from The American Heritage® Dictionary of the English Language, 4th Edition
- n. A charge exacted at a restaurant for every bottle of liquor served that was not bought on the premises.
from Wiktionary, Creative Commons Attribution/Share-Alike License
- n. A fee charged by a restaurant to serve wine that the diner has provided, at a BYOB.
from the GNU version of the Collaborative International Dictionary of English
- n. The charge made by innkeepers for drawing the cork and taking care of bottles of wine bought elsewhere by a guest.
from The Century Dictionary and Cyclopedia
- n. The corking or uncorking of bottles; hence, the serving of wine or other bottled beverages in hotels and inns. Specifically
- n. A charge made by hotel-keepers and others for the serving of wine and liquors not furnished by the house, or for the corking and re-serving of partly emptied bottles.
from WordNet 3.0 Copyright 2006 by Princeton University. All rights reserved.
- n. a charge added at a restaurant for every bottle of wine served that was not bought on the premises
For another wrinkle, some areas in Ontario permit 'corkage', whereby diners can bring their own bottle of wine to a restaurant and pay the corkage fee.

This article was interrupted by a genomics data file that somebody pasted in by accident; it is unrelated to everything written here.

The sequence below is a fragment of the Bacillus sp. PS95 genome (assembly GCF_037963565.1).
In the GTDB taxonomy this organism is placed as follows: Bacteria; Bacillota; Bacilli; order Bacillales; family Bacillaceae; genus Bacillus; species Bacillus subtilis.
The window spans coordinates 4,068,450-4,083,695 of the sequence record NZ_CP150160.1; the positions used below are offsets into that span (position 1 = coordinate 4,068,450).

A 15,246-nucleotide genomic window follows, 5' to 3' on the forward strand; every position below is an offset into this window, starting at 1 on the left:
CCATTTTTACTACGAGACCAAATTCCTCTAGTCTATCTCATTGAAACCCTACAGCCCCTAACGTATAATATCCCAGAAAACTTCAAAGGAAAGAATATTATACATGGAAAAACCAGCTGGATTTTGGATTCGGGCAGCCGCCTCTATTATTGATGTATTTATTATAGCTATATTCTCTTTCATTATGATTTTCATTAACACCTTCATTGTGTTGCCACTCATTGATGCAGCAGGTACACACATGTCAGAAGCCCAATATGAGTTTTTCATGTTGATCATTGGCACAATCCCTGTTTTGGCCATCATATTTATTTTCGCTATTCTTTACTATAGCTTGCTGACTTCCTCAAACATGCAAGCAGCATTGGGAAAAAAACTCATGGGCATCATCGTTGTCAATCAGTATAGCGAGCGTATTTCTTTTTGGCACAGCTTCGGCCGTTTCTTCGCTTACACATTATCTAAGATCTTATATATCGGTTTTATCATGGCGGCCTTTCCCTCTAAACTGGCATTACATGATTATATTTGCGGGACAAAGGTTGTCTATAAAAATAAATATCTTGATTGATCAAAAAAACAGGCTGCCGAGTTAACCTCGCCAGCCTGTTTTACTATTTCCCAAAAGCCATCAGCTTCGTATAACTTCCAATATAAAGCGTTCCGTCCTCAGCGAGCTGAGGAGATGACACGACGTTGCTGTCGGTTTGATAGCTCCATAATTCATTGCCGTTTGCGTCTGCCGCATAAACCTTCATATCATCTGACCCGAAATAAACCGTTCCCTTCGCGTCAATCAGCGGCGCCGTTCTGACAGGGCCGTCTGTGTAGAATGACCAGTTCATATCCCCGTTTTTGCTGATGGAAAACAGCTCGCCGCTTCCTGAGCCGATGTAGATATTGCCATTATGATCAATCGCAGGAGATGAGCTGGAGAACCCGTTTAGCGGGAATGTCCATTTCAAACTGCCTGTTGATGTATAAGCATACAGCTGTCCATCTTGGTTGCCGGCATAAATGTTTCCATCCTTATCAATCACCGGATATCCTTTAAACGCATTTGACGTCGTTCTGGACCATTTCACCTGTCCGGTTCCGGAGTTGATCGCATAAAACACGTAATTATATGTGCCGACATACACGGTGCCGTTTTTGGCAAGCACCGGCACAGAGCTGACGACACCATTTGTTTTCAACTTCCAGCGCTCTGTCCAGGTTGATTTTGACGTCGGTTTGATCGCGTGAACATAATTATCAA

Places that do not offer wine are charging for corkage which is ridiculous and, if we are learning anything from the saga of the East Village's European Union opening, probably criminal.
This week, the Baltimore Sun weighed in against the corkage ban in a hard-hitting editorial that called the corkage ban “nonsensical” and “yet another example of the convoluted, antiquated, and anti-consumer nature of Maryland’s liquor laws.”
Other popular suggestions included a three-euro charge for smoking a cigarette in a specially converted toilet cubicle, and a two-euro 'corkage' fee for bringing your own food on-board.
With sales and traffic dwindling, many restaurants are either offering BYOB nights or chopping the "corkage" fee to open bottles bought elsewhere, to entice more wine-drinking diners to pay for a meal out.
€2 "corkage" fee for passengers who bring their own food,
Where I live licenses to serve liquor are rationed and so many restaurants are BYOB, and do not charge corkage.
All of the 300+ wines in the retail store can be purchased with dinner, and with no corkage fee.
We are pricing our bottles at retail, and when the wines are consumed on premise we only add the corkage fee.
If not, most venues allow you to bring wine, with a corkage fee.